Getting To Grips With Data Classification
Data classification has to be done, so where do you start, where do you stop and what do you do the in the meantime? Credant’s Sean Glynn explains.
Data classification is not a new concept. It is a fundamental requirement for information security, and the consequences of failing to fully implement a data classification scheme can be disastrous. Nevertheless, while many organisations start data classification projects they all too often struggle to complete them.
Data classification essentially means assigning a level of sensitivity to data used by an organisation, and it forms a critical component of Information Lifecycle Management (ILM). While classification systems vary from country to country, and indeed organisation to organisation, most have levels corresponding to the following general definitions (from the highest level to lowest): top secret; secret; confidential; restricted (or sensitive); and unclassified.
While computer programs exist that can help with data classification, ultimately it is a subjective business and is often best done as a collaborative task that considers business, technical, and other points-of-view. Different departments within an organisation all need to be consulted and will have different views on what is, and isn’t, sensitive and how it is best protected.
An additional aspect to consider is whether a document that is confidential today will remain so for the duration of its life. For example, a public company’s financial results will be extremely sensitive prior to announcement yet, once in the public domain, confidentiality is no longer an issue.
With so many people involved in the decision process, and the constantly changing status of information, it is easy to see what causes delays or even the complete downfall of many data classification projects.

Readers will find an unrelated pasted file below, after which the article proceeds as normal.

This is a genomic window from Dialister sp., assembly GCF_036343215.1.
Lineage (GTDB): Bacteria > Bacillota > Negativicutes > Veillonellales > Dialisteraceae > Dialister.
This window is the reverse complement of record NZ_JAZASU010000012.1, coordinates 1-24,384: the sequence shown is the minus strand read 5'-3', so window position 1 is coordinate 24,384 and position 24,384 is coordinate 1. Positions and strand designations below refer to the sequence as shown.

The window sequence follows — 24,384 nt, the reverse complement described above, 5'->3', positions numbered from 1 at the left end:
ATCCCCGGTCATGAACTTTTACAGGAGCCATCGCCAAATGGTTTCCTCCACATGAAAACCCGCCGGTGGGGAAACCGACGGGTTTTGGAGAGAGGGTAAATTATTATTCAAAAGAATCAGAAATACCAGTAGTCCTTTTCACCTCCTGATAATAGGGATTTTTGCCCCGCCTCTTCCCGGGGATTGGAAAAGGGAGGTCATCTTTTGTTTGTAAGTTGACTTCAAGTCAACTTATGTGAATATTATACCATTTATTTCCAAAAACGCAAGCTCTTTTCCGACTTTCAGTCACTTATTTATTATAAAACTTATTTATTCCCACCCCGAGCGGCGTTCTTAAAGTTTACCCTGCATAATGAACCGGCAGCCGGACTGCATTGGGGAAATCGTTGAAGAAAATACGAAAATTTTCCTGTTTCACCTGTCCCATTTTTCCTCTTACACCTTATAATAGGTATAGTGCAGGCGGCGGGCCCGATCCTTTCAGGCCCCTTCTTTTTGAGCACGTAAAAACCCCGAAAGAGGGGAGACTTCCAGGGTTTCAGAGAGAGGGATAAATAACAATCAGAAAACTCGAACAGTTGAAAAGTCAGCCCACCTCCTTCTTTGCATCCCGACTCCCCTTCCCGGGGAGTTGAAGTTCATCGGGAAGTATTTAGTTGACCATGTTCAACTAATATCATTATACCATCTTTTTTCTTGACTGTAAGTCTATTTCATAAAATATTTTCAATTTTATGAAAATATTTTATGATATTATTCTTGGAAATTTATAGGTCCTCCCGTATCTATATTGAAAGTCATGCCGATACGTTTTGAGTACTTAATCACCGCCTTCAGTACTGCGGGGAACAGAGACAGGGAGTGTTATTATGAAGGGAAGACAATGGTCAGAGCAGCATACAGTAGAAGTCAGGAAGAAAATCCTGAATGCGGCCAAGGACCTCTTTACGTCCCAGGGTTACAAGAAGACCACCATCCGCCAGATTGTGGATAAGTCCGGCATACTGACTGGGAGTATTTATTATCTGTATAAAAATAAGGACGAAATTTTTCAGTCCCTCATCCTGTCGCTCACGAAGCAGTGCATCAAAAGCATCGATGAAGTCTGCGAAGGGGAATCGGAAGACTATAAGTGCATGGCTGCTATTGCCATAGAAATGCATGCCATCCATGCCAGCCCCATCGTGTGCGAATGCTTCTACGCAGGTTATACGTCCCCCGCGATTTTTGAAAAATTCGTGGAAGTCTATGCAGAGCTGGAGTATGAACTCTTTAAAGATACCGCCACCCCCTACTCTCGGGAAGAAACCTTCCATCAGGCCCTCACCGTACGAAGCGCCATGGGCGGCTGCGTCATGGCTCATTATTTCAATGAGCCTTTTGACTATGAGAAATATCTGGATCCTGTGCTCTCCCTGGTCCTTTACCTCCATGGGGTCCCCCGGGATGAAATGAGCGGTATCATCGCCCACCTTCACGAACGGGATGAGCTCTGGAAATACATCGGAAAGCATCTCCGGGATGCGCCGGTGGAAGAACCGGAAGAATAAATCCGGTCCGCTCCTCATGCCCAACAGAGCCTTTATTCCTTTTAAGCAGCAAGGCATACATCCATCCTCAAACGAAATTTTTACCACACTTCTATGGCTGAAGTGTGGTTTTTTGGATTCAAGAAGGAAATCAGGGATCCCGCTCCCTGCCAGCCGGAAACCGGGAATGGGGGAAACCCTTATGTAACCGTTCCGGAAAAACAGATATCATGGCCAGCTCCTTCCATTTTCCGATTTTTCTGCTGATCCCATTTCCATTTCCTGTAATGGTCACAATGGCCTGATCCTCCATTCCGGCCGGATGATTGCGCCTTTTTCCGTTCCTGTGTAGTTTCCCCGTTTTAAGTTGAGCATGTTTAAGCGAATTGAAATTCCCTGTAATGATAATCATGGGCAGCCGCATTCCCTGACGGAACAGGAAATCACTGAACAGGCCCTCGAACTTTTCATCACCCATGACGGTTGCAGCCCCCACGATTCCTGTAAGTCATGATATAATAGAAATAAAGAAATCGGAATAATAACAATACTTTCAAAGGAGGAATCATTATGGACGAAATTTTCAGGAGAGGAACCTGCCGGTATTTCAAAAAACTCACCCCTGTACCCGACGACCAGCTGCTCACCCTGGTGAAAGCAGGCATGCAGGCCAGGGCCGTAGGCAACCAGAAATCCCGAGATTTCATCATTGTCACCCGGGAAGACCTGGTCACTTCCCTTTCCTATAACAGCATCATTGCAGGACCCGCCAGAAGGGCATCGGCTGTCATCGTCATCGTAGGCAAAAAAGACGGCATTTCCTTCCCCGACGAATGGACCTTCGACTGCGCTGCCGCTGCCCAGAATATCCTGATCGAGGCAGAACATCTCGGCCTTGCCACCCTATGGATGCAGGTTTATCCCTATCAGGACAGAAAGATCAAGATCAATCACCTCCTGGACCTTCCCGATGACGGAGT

Practical Tips for Implementing a Data Classification Scheme
With these challenges identified, we’ve outlined some practical approaches to implementing a data classification scheme to help you get started:
- Understand what is realistically achievable: If you’ve ever tried to do everything at once you’ll recognise that inevitably nothing gets done and the same is true with data classification. That said, it is equally true that something is better than nothing. By breaking the project down into smaller, targeted and manageable pieces with regular reviews and implementation targets, you will start to chisel away at the task.
- Set the bar at a realistic height: There are varying degrees of discipline and compliance with a data classification project. Unfortunately, not every organisation is lucky enough to have a completely disciplined workforce so, if there is likely to be resistance, opt for a simpler scheme rather than one that is overly regimented or complex and so likely to cause resistance among users.
- Keep your friends close and your enemies closer: Regardless of how rigid or simplistic your control strategy is, it is going to need support from others within the organisation if it’s to be accepted and embraced. By consulting with key individuals early on in the process, and ensuring they feel part of its design and introduction, the project is less likely to receive hostility during its implementation.